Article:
Tuesday, February 22, 2005

Some Kids are Going to Be Left Behind...

Day one of the state mandated tests (you can thank the shrub for this emphasis on testing - he unleashed it while governor of Texas). According to NCLB all kids are supposed to pass these things or the schools ARE NOT DOING THEIR JOB.

Kids are not apples or oranges or even chickens. They aren't all the same. The tests usually are no problem for the bright to normal kids - other than the total boredom that sets in while they pre-test, post test, benchmark test and review test. The kids with a low IQ (the cut off in Texas is 70) are considered special ed, and while they too have a test to take, it's geared to their ability and educational goals. The kids with learning disabilities are allowed to test with modifications.

It's the not so bright kids, the kids on the downside of the bell curve, the ones who work hard and to the best of their potential who are slipping through the cracks. They aren't eligible for Resource / pull out programs because they haven't a learning disability and there isn't a gap between their IQ and their academic performance. They are to "smart" for special ed or life skills program. But they aren't bright enough to score the 90+% that's required for a school to gain the highly coveted superior ratings. And they know it.

Not All Children are Little Engines... Posted by Hello

They attend tutoring after school and on Saturdays, do extra homework, try their very best but sometimes they just can't get it.

I can't imagine being expected to achieve 90% mastery in something that, try though I might I just can't master. I am not gifted musically. No matter how many lessons I endure, no matter how much I practice I can't sing on key nor play an instrument with any degree of proficiency. Music classes for me were pure torture and I was grateful they were only given a couple of times a week.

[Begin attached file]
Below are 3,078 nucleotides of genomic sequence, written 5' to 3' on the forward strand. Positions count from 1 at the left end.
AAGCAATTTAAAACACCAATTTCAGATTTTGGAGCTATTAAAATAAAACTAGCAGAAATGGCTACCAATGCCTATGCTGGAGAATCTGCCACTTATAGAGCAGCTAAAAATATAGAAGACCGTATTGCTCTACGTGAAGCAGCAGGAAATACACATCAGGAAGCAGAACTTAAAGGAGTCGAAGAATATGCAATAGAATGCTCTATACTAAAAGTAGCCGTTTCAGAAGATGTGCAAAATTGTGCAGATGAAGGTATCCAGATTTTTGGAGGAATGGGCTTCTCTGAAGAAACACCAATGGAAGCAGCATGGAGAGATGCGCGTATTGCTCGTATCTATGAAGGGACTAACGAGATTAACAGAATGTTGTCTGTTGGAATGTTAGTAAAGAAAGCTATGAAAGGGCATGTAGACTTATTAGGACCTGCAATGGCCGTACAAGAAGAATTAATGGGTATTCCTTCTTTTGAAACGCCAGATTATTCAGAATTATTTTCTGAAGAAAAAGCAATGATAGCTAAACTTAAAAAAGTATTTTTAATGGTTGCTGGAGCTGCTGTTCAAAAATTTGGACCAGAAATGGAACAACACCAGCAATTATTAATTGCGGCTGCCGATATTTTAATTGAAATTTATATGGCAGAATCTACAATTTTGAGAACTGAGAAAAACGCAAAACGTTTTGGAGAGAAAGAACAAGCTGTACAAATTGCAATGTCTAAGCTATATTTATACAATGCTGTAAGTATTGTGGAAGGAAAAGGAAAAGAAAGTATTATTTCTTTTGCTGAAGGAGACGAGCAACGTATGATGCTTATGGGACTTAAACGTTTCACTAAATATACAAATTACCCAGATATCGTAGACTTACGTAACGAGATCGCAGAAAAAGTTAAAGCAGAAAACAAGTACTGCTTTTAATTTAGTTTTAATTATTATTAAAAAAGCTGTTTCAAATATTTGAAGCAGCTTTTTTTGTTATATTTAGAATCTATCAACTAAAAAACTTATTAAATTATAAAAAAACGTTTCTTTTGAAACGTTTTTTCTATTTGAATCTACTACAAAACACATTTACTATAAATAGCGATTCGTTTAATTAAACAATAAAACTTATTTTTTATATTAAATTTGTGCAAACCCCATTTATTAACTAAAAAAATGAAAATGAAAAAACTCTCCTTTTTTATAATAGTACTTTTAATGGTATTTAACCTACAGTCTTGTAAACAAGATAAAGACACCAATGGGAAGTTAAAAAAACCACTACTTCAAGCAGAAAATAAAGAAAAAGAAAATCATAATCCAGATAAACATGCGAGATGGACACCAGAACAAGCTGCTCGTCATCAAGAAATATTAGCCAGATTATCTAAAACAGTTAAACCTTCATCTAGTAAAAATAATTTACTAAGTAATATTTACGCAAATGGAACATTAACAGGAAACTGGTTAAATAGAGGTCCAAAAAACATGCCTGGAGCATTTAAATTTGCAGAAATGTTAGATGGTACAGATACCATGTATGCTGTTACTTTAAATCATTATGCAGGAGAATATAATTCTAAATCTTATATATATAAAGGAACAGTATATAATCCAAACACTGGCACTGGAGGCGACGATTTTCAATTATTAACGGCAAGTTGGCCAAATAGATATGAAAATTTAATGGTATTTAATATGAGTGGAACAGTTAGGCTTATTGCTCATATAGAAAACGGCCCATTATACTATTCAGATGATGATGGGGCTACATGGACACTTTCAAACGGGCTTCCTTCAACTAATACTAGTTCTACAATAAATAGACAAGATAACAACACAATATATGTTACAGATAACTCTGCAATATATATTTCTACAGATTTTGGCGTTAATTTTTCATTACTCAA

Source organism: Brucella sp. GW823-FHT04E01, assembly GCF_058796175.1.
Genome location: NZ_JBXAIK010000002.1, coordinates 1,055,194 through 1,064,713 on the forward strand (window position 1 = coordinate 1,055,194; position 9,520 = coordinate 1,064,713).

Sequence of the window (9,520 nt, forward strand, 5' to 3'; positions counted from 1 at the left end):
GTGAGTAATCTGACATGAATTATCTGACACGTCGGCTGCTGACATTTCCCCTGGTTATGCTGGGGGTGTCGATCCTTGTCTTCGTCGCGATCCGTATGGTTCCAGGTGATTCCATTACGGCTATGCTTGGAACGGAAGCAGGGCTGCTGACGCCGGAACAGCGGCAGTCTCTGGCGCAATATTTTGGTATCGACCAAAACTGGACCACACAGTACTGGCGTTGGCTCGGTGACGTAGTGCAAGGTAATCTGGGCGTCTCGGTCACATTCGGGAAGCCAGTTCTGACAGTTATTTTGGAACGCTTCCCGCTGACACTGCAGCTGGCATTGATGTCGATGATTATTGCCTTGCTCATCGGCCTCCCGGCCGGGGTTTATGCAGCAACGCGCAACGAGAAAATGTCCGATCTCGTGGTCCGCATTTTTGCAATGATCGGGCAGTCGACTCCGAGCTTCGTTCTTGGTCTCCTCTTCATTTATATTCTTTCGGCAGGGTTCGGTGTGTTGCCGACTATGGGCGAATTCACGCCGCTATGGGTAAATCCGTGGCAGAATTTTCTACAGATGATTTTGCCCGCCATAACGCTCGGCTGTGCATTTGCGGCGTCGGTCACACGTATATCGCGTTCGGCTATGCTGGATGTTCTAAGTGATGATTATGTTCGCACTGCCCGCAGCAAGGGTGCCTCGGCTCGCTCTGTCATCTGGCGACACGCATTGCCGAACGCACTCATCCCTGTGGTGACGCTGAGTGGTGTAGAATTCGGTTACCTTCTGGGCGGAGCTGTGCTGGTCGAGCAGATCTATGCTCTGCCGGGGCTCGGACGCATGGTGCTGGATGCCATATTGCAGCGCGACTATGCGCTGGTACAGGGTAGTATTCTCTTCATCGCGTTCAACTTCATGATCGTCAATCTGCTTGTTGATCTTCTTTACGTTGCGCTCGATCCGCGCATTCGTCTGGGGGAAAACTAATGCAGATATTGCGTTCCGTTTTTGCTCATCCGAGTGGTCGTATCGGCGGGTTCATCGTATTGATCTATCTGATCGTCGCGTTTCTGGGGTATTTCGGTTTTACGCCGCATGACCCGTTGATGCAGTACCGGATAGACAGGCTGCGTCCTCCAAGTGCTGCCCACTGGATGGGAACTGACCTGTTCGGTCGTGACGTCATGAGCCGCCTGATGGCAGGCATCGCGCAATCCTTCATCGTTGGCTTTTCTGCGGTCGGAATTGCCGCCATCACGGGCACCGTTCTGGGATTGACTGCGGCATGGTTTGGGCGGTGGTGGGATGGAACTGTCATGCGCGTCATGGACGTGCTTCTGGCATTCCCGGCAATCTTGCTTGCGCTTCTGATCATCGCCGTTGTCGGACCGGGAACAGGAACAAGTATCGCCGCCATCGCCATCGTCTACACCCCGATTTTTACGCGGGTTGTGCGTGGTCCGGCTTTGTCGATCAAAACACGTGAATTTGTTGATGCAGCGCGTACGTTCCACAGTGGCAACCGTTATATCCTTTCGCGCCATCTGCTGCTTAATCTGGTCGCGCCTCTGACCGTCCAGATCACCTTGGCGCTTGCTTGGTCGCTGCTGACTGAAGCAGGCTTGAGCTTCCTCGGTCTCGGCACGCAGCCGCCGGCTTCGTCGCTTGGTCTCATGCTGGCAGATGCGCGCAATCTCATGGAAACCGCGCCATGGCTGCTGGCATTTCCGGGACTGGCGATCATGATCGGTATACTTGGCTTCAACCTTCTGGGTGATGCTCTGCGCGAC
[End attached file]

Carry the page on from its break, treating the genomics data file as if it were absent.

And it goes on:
That's what school is like for these children. They stumble, pick themselves up, stumble again and keep on trying. It's a testament to their character that they just don't give up.

One would think the shrub would be sympathetic to their plight. He was, as he is proud to tout only a C student, so chances are he was one of those student himself!


Julie said...

In our district (Ann Arbor, Michigan) the bright kids are also slipping through the cracks. There's so much emphasis on bringing the slow-to-average kids up to speed that the bright kids are totally passed over. It's up to the parents to do enrichment activities. That's okay, we do plenty of enriching stuff anyway, but that doesn't change the fact that my son is BORED for six hours every day. I don't blame the teachers, who for the most part are caring, loving, talented people. It's not their fault that they're required to make sure, for example, that every kindergartener can distinguish penny, nickel, dime. It's that d**n "shrub" and his No Child Left Behind. Grrr!

mulligan said...

Shrub's brother (Jeb in FL) has said that the kids in my state that can't hack it on the test can get vouchers to private schools. There are three(if not more) problems with that. One, private schools don't have to accept or keep these kids. If they aren't performing well enough, they can be kicked out. Two, private schools do not have to provide any additional help to these students. Three, public schools are expected to take these stupid tests to prove that they are educating students appropiately. Private schools have no accountability at all.

I won't even talk about the scandals surrounding how the voucher programs have been (mis)managed in this state.


Library Lady said...

I firmly believe that if we lavished the care and attention the schools focus on the so-called "gifted and talented" (generally a code for socially and or economically advantaged) kids on the slow to average and average kids, we could bring a lot more of them up to speed.
EVERY child has a talent, and some are not academic. But we have to make them believe that they can succeed, and that starts with basic academics!